Incidentally, the competition remains fierce. In addition to an army of solid mid-market vendors with sharp focus on particular industries, like J.D. Edwards, MAPICS, QAD, IFS, Made2Manage, SYSPRO, Lilly Software, to name only some, one should not discount the Oracle's recent aggressive online offerings for small business either, with PeopleSoft and SAP crafting similar offerings down the track (see Software Giants Make Courting A Small Guy Their "Business One" Priority).

Moreover, the competition is also flying from many directions since the parent company now competes in many diverse markets. To that end, in the traditional back-office market, the threat comes from the likes of Intuit and AccountMate in the small business accounting market, via its peers (e.g., Microsoft Business Solutions, ACCPAC, Exact Software, Best Software and Scala to name only some), to the Tier 1 vendors storming down the market. In the pure-CRM mid-market, that would be the likes of Onyx, Microsoft CRM, Pivotal, Kana, Salesforce.com and FrontRange. Not to mention that SAP, Oracle, PeopleSoft and J.D. Edwards will likely be faced in all the above markets as well.

Still, Epicor seems to have refocused on its core competencies following the turmoil of acquisitions and negative growth. While Epicor indisputably has to deal with the above challenges in a sunken market, by harnessing .NET possibly more zealously than its creator Microsoft, the company has a fair shot at remaining in the mid-market leadership race amongst a slew of formidable opponents. With its solid cash position and current well-advanced development work for what should be leading edge, Web-based, 'software as a service' enterprise and collaborative commerce suites, that offer most of what manufacturing businesses need from the IT, a return to prosperity for Epicor should not be too far-fetched.

User Recommendations

Epicor's ability to enhance its products and its determination on executing product and technology strategies deserves commendation. Current users are advised to follow Epicor's new product introductions and keep an eye on its future product strategy. The positive sign is the company's more manageable and narrower focus, as demonstrated by its most recent results. Mid-market companies with up to $500 million in revenues that are within the parent Epicor's industries of focus and companies with a need for a single-source functionality beyond core ERP scope, should benefit from including Epicor in the short list of potential candidates for the enterprise applications selection.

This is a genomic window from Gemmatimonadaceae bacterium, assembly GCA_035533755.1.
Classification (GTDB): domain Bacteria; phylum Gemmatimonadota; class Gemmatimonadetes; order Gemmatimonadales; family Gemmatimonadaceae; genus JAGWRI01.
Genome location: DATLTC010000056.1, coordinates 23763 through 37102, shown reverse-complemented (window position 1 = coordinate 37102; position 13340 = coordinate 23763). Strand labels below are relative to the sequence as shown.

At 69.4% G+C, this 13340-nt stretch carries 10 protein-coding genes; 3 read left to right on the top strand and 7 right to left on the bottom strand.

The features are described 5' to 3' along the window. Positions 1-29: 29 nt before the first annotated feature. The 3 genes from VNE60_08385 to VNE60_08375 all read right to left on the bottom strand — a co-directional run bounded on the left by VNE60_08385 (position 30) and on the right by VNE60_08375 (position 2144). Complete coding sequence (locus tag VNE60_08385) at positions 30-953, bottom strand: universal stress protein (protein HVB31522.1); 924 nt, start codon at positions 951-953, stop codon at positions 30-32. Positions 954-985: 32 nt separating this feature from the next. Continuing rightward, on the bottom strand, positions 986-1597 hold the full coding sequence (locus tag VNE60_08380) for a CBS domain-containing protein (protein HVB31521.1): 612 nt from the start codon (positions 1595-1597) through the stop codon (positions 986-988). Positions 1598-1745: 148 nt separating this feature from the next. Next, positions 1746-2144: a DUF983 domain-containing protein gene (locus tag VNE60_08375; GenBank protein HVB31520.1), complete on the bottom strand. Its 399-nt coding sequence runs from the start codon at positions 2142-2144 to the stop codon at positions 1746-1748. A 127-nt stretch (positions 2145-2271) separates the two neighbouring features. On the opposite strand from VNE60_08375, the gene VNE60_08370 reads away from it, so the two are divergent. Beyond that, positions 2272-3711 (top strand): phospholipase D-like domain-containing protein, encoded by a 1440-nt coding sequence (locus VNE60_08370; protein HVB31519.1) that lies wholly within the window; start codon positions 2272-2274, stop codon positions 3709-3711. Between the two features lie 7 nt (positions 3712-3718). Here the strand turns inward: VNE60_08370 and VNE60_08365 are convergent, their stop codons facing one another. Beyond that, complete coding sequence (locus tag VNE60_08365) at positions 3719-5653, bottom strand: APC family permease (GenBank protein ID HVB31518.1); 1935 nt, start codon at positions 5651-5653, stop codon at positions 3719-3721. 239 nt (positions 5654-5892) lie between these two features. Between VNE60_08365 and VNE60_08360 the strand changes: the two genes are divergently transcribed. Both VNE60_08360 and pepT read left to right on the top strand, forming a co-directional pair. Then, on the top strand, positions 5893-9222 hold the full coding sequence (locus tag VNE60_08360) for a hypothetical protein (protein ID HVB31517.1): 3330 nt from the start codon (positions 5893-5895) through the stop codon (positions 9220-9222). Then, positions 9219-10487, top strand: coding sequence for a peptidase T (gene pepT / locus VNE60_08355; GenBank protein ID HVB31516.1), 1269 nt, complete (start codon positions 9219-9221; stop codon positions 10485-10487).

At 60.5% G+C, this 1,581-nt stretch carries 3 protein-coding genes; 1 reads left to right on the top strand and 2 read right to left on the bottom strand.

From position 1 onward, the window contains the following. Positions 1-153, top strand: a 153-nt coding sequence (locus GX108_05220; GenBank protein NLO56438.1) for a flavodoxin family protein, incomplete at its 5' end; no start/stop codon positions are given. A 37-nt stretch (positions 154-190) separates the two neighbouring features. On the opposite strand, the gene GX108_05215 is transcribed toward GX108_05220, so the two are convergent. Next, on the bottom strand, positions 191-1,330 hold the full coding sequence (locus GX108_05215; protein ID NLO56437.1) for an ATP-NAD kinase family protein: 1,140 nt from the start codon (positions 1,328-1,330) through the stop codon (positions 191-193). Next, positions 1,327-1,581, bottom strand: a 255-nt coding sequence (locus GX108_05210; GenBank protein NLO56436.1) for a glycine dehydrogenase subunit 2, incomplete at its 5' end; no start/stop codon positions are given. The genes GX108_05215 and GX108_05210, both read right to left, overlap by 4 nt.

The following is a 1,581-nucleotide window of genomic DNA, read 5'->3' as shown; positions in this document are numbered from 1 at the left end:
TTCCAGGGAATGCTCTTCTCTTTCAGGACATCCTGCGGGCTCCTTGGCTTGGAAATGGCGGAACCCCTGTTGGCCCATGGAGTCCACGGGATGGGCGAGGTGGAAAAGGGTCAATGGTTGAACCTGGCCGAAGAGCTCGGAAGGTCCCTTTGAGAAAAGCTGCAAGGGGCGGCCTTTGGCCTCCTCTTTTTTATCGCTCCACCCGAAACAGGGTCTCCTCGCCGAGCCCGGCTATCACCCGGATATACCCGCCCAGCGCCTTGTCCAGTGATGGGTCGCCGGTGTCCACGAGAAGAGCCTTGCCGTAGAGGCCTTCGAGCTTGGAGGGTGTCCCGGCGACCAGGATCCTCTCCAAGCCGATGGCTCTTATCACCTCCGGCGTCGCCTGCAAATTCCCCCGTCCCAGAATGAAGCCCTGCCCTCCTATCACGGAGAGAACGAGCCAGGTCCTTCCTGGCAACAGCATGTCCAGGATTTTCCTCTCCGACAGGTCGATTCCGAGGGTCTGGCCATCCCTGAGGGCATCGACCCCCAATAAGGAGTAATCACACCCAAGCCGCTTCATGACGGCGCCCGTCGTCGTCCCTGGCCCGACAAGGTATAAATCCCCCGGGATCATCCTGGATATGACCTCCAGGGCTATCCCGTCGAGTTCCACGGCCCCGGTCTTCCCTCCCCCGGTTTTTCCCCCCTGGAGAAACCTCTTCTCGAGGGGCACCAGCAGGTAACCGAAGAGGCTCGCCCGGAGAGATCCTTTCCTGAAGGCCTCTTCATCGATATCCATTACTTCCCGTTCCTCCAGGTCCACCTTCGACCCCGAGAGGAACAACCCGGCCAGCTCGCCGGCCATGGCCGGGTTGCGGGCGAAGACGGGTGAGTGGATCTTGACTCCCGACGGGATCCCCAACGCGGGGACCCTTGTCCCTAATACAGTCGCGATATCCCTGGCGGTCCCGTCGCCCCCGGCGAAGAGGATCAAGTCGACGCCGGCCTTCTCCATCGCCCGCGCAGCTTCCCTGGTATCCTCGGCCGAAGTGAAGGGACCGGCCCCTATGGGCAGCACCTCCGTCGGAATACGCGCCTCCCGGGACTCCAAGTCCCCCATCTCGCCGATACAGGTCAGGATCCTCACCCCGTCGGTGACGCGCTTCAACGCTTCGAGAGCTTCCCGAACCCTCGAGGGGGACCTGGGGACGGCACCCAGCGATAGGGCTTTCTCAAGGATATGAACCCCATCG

As for the manufacturing segment, Epicor targets mid-market manufacturers across the board, covering discrete mixed-mode, make to order (MTO), make to stock (MTS), configure to order (CTO), engineer to order (ETO) and project manufacturing. Key vertical industries are capital equipment, fabricated metals, electronics, instruments, aerospace, automotive, furniture/windows/doors, and miscellaneous job shops. Even the users from industries not mentioned above may benefit from evaluating some stand-alone Epicor product components (e.g., CRM, APS, strategic sourcing, and business intelligence application suite) on an opportunity-by-opportunity basis. This as well as obtaining Epicor's implementation guarantee could be leveraged against other vendors in a selection.

The current market trend is towards vendors that can provide comprehensive solutions for medium-sized companies with a quick ROI, and Epicor seems to have a fair shot at delivering that. Particularly well suited to the capital equipment, fabricated metals, electronics, instruments, and other discrete manufacturing industries, Epicor's integrated broad enterprise suites might help global manufacturers increase collaboration with trading partners, and improve speed throughout the value chain. Global, multi-site/multi-national mid-market MTO manufacturing enterprises should evaluate Vantage as to fulfill most of their needs including embedded customer relationship management (CRM), embedded supplier relationship management (SRM), advanced planning and scheduling, business intelligence and a complete suite of collaborative eBusiness solutions. Small single-site job shops or MTO enterprises and emote divisions of global enterprises should evaluate Vista, possibly with a view of migrating to Vantage some time in the future.

Enterprises should nevertheless monitor the consistency between the announced strategy and the company's actions in continuing to support all of the former products strategically. Existing users of Epicor products that face stabilization and/or discontinuation may benefit from querying the company's future product migration path, service & support, and/or scalability strategy. As for the newly added and/or anticipated functionality, users are advised to ask for firm assurances on the availability and future upgrades timeframes, and more detailed scope of enhanced product functionality. They should also inquire about any possible impact (or benefits) of migrating towards more advanced offering. Taking stock of current resources Progress, VB and C++ skill sets and assessing the effort to train these into VB.NET and C# is highly recommendable at this stage.

Finally, very detailed information about flagship Vantage and e by Epicor products is contained in the ERP Evaluation Center http://www.erpevaluation.com/